A cross disciplinary standards-based curriculum that engages elementary students in aquaponic gardening inside their own classrooms.
Stephen Ritz—whose energy and vision have propelled Green Bronx Machine into the public eye through appearances with Oprah, on The Food Network, and in countless classrooms across the US, Canada and around the globe—has a single minded purpose: to “cultivate minds and harvest hope”. Apparently, it works. After offering his garden classes in several Bronx schools, they reported a 45% increase in passing the New York State Science Exams, and a 50% reduction in behavioral incidents and out of school time.
The Green Bronx Machine model was shown to be effective, but needed a way to scale up—helping students around the world and not just in the Bronx. Stephen needed to find a way to reach and support teachers as they began their own classroom gardens, and was finding he had less and less time in between giving workshops, presentations, and tending to his own school garden in the Bronx. On the advice of his co-author of his new book, he came to us for help in furthering his reach and making his dream curriculum a reality.
We could see that part of his success was infusing the garden project across the learning day, rather than confining it to science instruction—and that most of all, it had to be fun! We worked closely with Stephen to understand what kinds of activities, resources and assessments he’s been using, and then brought our own expertise on student learning, teacher professional development and national standards. We leveraged our content and pedagogical knowledge to create a nine-week, standards-based curriculum that includes math, science, ELA, social studies and the arts, all in one easy-to-follow Teacher Guide. Each week, teachers are provided all worksheet masters, activities, and assessments needed, and supported through differentiated activities and online resources.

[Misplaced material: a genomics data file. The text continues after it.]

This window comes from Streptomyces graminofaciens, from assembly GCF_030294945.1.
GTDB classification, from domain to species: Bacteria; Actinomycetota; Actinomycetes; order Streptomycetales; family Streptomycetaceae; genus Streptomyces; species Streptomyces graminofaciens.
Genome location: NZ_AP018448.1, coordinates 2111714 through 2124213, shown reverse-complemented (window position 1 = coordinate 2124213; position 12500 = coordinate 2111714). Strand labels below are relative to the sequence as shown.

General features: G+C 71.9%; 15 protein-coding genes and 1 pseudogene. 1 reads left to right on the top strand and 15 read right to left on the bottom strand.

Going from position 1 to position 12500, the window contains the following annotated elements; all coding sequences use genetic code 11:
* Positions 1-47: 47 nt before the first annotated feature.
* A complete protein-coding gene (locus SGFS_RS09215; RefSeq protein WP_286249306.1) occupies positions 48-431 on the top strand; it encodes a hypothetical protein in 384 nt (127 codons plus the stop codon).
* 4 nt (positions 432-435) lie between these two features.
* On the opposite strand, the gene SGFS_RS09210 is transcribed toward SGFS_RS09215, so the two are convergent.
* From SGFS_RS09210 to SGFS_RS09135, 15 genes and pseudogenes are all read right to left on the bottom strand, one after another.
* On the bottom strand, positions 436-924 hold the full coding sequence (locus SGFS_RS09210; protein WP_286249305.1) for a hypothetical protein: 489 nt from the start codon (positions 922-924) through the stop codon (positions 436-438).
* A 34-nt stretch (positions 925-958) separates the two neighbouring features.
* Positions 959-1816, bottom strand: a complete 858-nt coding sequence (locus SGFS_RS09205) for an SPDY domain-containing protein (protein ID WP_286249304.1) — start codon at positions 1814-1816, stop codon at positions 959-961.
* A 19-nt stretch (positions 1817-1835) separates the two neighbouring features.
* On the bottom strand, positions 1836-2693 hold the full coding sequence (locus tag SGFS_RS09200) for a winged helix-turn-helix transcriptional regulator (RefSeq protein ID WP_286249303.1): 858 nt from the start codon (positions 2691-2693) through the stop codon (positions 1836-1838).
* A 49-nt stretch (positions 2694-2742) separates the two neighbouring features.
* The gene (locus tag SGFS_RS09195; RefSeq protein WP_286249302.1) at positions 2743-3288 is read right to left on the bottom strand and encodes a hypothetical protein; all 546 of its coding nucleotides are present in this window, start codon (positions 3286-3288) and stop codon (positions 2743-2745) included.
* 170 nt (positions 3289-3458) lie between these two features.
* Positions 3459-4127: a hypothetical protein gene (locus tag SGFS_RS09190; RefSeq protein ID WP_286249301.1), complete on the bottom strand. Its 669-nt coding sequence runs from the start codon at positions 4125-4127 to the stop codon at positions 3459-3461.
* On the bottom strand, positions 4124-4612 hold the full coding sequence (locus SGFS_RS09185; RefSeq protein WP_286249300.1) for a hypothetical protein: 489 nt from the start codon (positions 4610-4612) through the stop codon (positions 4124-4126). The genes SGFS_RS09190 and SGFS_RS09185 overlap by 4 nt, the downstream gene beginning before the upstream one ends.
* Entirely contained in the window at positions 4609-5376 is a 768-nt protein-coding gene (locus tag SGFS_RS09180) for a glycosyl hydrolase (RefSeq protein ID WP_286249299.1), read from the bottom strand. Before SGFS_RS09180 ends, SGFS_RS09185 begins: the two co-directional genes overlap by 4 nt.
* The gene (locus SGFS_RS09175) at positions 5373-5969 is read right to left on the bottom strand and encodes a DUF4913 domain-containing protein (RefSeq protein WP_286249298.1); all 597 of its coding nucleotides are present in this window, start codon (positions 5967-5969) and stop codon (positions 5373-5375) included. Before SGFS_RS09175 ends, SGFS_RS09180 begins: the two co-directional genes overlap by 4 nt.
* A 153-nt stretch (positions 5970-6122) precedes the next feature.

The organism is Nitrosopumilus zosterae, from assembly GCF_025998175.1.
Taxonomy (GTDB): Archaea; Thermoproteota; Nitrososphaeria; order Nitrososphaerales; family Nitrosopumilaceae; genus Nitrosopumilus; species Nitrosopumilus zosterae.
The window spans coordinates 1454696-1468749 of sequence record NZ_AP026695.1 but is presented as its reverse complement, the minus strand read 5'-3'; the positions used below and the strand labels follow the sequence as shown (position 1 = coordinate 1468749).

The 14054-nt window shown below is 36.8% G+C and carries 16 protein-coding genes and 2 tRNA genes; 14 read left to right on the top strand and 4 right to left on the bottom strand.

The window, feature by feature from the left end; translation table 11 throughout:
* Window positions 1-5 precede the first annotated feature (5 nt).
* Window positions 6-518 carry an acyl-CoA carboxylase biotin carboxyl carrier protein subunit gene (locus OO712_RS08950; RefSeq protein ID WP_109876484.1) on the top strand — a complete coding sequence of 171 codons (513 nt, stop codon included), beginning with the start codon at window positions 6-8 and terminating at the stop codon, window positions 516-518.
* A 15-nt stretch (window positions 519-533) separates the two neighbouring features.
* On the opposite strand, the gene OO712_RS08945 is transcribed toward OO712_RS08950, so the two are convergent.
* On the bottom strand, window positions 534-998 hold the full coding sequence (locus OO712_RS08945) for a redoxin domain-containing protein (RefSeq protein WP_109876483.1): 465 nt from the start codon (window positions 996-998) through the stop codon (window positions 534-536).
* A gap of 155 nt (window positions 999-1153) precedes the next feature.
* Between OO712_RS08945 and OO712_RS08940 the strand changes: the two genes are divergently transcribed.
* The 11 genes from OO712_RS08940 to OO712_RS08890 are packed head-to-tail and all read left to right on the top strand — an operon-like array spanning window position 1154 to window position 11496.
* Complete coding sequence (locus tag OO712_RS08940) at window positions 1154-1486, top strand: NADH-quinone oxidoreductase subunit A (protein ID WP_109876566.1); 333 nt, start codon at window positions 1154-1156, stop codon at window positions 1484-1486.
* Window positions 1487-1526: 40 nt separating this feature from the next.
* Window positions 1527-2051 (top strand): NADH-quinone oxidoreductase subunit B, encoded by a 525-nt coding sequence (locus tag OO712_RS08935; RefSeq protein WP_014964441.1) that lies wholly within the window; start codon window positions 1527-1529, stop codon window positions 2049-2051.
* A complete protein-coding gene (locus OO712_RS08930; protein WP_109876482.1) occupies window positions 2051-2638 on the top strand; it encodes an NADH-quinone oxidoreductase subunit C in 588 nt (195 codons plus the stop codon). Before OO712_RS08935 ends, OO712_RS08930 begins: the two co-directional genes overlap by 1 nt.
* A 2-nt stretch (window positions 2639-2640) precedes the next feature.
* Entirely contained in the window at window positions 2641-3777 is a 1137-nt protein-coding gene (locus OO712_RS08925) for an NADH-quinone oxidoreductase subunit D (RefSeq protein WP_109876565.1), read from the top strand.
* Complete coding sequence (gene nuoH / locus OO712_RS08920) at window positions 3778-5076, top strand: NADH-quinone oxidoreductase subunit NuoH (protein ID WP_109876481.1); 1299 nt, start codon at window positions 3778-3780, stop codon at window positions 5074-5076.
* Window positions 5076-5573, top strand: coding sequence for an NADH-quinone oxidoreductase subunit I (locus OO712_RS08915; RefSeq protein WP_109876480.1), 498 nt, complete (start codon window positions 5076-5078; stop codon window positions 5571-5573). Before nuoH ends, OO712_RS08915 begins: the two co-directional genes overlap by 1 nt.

The curriculum is now being piloted in 50 schools across North America. According to Stephen, demand for the curriculum continues to increase, and is expected to surpass 500 schools in the 2017-2018 school year.